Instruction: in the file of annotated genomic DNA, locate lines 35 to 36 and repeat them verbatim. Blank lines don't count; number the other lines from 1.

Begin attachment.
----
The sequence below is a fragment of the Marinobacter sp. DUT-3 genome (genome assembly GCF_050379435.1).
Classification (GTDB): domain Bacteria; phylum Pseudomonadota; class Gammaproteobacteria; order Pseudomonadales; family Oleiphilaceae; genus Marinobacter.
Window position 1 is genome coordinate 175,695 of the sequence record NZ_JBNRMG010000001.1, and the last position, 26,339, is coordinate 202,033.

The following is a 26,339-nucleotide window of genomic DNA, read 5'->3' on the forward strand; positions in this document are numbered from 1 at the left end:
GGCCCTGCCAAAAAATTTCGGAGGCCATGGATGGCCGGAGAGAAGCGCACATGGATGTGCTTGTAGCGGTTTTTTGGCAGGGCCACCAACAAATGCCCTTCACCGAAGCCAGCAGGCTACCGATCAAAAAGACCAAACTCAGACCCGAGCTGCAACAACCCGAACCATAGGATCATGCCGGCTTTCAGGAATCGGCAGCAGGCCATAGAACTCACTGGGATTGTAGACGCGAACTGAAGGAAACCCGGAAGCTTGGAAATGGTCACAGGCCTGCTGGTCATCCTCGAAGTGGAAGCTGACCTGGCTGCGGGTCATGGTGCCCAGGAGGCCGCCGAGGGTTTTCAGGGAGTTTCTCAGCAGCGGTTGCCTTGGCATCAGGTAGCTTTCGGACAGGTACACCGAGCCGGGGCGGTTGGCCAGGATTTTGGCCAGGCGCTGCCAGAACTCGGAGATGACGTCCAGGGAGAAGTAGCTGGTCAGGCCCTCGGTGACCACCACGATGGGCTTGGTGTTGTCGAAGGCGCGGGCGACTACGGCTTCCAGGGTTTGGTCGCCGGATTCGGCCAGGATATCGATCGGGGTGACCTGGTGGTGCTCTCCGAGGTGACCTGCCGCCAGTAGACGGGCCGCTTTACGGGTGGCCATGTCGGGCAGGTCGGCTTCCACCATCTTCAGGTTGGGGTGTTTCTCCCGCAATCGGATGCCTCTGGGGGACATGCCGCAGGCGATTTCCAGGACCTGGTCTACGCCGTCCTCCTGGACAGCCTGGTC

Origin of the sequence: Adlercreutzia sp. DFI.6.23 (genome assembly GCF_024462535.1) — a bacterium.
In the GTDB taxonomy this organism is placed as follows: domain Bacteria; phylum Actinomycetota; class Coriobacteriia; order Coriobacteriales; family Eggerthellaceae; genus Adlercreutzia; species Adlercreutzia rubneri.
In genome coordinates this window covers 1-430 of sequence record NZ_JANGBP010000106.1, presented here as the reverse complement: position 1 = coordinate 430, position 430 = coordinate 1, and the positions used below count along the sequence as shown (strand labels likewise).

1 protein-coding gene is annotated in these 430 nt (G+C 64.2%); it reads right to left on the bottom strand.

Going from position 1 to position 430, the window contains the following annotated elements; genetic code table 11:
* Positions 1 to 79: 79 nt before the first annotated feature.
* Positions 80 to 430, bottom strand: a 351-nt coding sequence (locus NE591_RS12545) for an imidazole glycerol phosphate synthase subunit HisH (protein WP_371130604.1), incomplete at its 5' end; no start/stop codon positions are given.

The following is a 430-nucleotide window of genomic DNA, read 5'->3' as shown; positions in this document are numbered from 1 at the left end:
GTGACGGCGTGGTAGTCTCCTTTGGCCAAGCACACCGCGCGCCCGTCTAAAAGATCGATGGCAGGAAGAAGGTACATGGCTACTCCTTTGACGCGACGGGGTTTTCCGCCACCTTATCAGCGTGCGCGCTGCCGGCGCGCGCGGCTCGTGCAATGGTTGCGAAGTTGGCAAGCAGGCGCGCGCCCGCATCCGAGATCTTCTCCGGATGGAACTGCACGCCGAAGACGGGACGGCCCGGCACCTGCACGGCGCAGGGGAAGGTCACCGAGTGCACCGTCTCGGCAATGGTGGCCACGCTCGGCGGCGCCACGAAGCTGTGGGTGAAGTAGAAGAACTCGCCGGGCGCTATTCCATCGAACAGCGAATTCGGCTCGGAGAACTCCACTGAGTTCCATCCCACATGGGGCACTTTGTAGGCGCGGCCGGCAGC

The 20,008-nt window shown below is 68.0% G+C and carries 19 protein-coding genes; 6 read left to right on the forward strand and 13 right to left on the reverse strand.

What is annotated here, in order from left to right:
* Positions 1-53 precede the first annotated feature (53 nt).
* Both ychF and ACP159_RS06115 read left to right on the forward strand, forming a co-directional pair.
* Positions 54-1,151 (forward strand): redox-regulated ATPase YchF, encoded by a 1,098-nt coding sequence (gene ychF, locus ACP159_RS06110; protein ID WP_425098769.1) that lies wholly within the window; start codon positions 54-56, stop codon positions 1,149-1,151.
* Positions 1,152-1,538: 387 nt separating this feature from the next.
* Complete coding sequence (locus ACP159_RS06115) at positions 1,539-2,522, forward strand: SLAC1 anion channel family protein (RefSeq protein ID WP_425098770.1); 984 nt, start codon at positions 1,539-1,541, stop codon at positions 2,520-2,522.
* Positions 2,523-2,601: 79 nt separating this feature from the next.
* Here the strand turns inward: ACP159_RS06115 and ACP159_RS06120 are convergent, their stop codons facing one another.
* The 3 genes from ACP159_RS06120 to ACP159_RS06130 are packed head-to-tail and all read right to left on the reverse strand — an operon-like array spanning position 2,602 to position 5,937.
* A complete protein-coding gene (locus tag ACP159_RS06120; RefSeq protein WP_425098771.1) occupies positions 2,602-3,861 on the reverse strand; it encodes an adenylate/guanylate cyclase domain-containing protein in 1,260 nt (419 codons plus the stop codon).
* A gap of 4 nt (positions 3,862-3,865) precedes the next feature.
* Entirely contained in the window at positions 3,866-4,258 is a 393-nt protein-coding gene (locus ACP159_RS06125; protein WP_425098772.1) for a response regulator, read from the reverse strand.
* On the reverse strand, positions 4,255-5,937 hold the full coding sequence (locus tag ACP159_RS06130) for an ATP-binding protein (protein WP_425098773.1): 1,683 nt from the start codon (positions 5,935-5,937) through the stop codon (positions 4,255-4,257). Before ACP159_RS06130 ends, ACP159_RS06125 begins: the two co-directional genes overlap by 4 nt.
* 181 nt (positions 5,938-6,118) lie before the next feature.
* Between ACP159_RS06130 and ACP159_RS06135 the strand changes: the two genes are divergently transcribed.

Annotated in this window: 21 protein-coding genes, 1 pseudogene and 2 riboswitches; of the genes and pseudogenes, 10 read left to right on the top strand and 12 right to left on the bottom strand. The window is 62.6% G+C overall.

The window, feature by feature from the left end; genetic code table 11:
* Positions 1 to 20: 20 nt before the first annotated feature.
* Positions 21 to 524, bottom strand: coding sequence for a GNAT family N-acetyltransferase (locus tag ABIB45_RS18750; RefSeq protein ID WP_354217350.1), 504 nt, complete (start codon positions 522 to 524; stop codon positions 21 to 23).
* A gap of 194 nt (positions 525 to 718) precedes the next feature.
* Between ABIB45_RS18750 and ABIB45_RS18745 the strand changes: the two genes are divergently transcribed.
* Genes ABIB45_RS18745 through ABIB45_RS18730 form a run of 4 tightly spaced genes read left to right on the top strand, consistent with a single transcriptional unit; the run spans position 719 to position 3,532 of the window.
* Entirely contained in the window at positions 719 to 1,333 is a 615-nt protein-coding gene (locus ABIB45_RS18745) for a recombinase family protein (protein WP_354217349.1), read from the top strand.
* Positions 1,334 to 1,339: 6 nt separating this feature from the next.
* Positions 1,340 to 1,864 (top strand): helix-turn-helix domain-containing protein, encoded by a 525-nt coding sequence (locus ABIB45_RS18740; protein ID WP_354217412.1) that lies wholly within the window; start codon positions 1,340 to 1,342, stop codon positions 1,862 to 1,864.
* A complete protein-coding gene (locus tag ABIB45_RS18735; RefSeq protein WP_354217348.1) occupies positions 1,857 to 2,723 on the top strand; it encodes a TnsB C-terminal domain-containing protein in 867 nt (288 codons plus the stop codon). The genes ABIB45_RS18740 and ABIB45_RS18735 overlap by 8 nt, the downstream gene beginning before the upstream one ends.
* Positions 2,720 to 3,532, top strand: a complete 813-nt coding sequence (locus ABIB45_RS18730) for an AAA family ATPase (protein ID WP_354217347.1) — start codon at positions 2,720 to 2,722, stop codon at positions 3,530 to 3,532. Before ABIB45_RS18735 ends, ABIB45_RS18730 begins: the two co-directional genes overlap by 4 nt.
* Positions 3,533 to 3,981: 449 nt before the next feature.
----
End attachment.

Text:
* A gap of 194 nt (positions 525 to 718) precedes the next feature.
* Between ABIB45_RS18750 and ABIB45_RS18745 the strand changes: the two genes are divergently transcribed.